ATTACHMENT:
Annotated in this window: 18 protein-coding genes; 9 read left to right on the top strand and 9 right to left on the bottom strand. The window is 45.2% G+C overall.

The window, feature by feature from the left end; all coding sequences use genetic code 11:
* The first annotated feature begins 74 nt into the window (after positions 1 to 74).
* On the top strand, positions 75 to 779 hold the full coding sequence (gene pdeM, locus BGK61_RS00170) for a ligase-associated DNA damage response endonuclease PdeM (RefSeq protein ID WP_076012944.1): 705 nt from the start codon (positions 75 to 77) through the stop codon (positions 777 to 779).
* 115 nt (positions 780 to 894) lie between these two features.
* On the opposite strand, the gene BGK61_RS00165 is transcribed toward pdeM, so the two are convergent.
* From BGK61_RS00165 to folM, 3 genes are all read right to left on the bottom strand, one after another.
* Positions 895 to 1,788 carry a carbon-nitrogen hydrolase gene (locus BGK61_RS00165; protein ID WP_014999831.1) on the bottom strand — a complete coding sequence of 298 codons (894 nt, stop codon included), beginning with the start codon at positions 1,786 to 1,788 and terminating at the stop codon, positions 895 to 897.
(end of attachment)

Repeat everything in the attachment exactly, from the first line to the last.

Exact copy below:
Annotated in this window: 18 protein-coding genes; 9 read left to right on the top strand and 9 right to left on the bottom strand. The window is 45.2% G+C overall.

The window, feature by feature from the left end; all coding sequences use genetic code 11:
* The first annotated feature begins 74 nt into the window (after positions 1 to 74).
* On the top strand, positions 75 to 779 hold the full coding sequence (gene pdeM, locus BGK61_RS00170) for a ligase-associated DNA damage response endonuclease PdeM (RefSeq protein ID WP_076012944.1): 705 nt from the start codon (positions 75 to 77) through the stop codon (positions 777 to 779).
* 115 nt (positions 780 to 894) lie between these two features.
* On the opposite strand, the gene BGK61_RS00165 is transcribed toward pdeM, so the two are convergent.
* From BGK61_RS00165 to folM, 3 genes are all read right to left on the bottom strand, one after another.
* Positions 895 to 1,788 carry a carbon-nitrogen hydrolase gene (locus BGK61_RS00165; protein ID WP_014999831.1) on the bottom strand — a complete coding sequence of 298 codons (894 nt, stop codon included), beginning with the start codon at positions 1,786 to 1,788 and terminating at the stop codon, positions 895 to 897.